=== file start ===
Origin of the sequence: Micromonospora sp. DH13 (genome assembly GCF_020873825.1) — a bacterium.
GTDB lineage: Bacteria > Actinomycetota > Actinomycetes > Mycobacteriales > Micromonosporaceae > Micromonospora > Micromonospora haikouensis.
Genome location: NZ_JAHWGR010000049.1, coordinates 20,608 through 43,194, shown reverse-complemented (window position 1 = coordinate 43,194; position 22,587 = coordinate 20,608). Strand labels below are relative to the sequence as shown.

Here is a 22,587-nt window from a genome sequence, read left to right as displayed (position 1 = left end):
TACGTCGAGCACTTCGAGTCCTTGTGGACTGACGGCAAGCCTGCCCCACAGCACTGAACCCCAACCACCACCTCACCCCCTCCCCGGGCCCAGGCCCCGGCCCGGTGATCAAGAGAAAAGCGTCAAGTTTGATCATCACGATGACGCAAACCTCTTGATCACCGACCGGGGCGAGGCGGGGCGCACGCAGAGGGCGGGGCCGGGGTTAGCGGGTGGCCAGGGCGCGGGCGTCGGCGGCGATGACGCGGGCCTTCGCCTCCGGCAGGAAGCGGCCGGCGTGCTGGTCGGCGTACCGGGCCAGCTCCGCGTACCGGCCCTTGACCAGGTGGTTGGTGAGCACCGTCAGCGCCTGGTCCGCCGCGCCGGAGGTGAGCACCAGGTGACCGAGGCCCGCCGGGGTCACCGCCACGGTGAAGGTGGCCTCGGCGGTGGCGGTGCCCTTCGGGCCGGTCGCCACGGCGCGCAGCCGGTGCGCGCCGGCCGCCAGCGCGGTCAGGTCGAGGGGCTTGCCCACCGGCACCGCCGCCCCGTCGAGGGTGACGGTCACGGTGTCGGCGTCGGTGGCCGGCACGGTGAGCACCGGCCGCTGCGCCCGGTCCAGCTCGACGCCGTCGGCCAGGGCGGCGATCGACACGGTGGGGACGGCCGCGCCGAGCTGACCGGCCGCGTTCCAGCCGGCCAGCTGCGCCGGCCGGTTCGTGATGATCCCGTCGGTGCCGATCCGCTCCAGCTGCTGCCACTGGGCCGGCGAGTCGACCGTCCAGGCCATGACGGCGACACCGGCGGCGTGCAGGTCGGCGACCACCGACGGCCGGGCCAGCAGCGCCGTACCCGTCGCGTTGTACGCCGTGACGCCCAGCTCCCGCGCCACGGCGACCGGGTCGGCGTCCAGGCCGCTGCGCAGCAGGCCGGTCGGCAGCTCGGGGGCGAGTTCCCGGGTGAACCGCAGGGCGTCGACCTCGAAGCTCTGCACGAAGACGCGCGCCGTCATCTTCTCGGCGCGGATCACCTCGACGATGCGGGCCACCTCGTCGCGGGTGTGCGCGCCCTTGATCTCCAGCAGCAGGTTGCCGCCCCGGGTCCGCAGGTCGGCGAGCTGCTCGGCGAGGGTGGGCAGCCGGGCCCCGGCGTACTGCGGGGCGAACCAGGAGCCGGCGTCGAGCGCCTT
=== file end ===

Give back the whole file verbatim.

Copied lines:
Origin of the sequence: Micromonospora sp. DH13 (genome assembly GCF_020873825.1) — a bacterium.
GTDB lineage: Bacteria > Actinomycetota > Actinomycetes > Mycobacteriales > Micromonosporaceae > Micromonospora > Micromonospora haikouensis.
Genome location: NZ_JAHWGR010000049.1, coordinates 20,608 through 43,194, shown reverse-complemented (window position 1 = coordinate 43,194; position 22,587 = coordinate 20,608). Strand labels below are relative to the sequence as shown.

Here is a 22,587-nt window from a genome sequence, read left to right as displayed (position 1 = left end):
TACGTCGAGCACTTCGAGTCCTTGTGGACTGACGGCAAGCCTGCCCCACAGCACTGAACCCCAACCACCACCTCACCCCCTCCCCGGGCCCAGGCCCCGGCCCGGTGATCAAGAGAAAAGCGTCAAGTTTGATCATCACGATGACGCAAACCTCTTGATCACCGACCGGGGCGAGGCGGGGCGCACGCAGAGGGCGGGGCCGGGGTTAGCGGGTGGCCAGGGCGCGGGCGTCGGCGGCGATGACGCGGGCCTTCGCCTCCGGCAGGAAGCGGCCGGCGTGCTGGTCGGCGTACCGGGCCAGCTCCGCGTACCGGCCCTTGACCAGGTGGTTGGTGAGCACCGTCAGCGCCTGGTCCGCCGCGCCGGAGGTGAGCACCAGGTGACCGAGGCCCGCCGGGGTCACCGCCACGGTGAAGGTGGCCTCGGCGGTGGCGGTGCCCTTCGGGCCGGTCGCCACGGCGCGCAGCCGGTGCGCGCCGGCCGCCAGCGCGGTCAGGTCGAGGGGCTTGCCCACCGGCACCGCCGCCCCGTCGAGGGTGACGGTCACGGTGTCGGCGTCGGTGGCCGGCACGGTGAGCACCGGCCGCTGCGCCCGGTCCAGCTCGACGCCGTCGGCCAGGGCGGCGATCGACACGGTGGGGACGGCCGCGCCGAGCTGACCGGCCGCGTTCCAGCCGGCCAGCTGCGCCGGCCGGTTCGTGATGATCCCGTCGGTGCCGATCCGCTCCAGCTGCTGCCACTGGGCCGGCGAGTCGACCGTCCAGGCCATGACGGCGACACCGGCGGCGTGCAGGTCGGCGACCACCGACGGCCGGGCCAGCAGCGCCGTACCCGTCGCGTTGTACGCCGTGACGCCCAGCTCCCGCGCCACGGCGACCGGGTCGGCGTCCAGGCCGCTGCGCAGCAGGCCGGTCGGCAGCTCGGGGGCGAGTTCCCGGGTGAACCGCAGGGCGTCGACCTCGAAGCTCTGCACGAAGACGCGCGCCGTCATCTTCTCGGCGCGGATCACCTCGACGATGCGGGCCACCTCGTCGCGGGTGTGCGCGCCCTTGATCTCCAGCAGCAGGTTGCCGCCCCGGGTCCGCAGGTCGGCGAGCTGCTCGGCGAGGGTGGGCAGCCGGGCCCCGGCGTACTGCGGGGCGAACCAGGAGCCGGCGTCGAGCGCCTT